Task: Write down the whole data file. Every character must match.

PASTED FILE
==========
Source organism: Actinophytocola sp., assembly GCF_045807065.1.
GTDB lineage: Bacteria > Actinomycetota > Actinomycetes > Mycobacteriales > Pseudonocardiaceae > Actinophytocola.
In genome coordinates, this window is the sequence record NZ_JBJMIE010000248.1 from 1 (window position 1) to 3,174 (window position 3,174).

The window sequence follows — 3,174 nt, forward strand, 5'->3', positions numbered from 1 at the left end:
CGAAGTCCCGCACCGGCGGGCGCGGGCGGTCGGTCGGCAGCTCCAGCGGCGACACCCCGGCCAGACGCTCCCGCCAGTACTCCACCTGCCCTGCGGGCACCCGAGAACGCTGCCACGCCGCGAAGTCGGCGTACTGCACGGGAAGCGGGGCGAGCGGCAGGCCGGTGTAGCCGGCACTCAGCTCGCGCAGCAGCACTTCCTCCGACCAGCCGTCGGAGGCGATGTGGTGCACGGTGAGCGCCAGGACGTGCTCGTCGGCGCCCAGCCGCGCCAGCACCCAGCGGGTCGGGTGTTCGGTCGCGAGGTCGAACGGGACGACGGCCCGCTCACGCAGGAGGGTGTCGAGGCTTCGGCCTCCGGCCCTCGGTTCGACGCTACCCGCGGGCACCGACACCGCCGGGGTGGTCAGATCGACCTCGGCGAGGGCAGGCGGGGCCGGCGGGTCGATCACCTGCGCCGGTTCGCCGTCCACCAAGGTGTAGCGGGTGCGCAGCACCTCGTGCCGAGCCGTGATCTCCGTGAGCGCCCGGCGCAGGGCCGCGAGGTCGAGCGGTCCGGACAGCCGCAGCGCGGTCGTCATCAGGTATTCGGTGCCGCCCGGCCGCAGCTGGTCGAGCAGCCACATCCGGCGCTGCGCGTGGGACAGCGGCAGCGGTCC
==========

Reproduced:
Source organism: Actinophytocola sp., assembly GCF_045807065.1.
GTDB lineage: Bacteria > Actinomycetota > Actinomycetes > Mycobacteriales > Pseudonocardiaceae > Actinophytocola.
In genome coordinates, this window is the sequence record NZ_JBJMIE010000248.1 from 1 (window position 1) to 3,174 (window position 3,174).

The window sequence follows — 3,174 nt, forward strand, 5'->3', positions numbered from 1 at the left end:
CGAAGTCCCGCACCGGCGGGCGCGGGCGGTCGGTCGGCAGCTCCAGCGGCGACACCCCGGCCAGACGCTCCCGCCAGTACTCCACCTGCCCTGCGGGCACCCGAGAACGCTGCCACGCCGCGAAGTCGGCGTACTGCACGGGAAGCGGGGCGAGCGGCAGGCCGGTGTAGCCGGCACTCAGCTCGCGCAGCAGCACTTCCTCCGACCAGCCGTCGGAGGCGATGTGGTGCACGGTGAGCGCCAGGACGTGCTCGTCGGCGCCCAGCCGCGCCAGCACCCAGCGGGTCGGGTGTTCGGTCGCGAGGTCGAACGGGACGACGGCCCGCTCACGCAGGAGGGTGTCGAGGCTTCGGCCTCCGGCCCTCGGTTCGACGCTACCCGCGGGCACCGACACCGCCGGGGTGGTCAGATCGACCTCGGCGAGGGCAGGCGGGGCCGGCGGGTCGATCACCTGCGCCGGTTCGCCGTCCACCAAGGTGTAGCGGGTGCGCAGCACCTCGTGCCGAGCCGTGATCTCCGTGAGCGCCCGGCGCAGGGCCGCGAGGTCGAGCGGTCCGGACAGCCGCAGCGCGGTCGTCATCAGGTATTCGGTGCCGCCCGGCCGCAGCTGGTCGAGCAGCCACATCCGGCGCTGCGCGTGGGACAGCGGCAGCGGTCC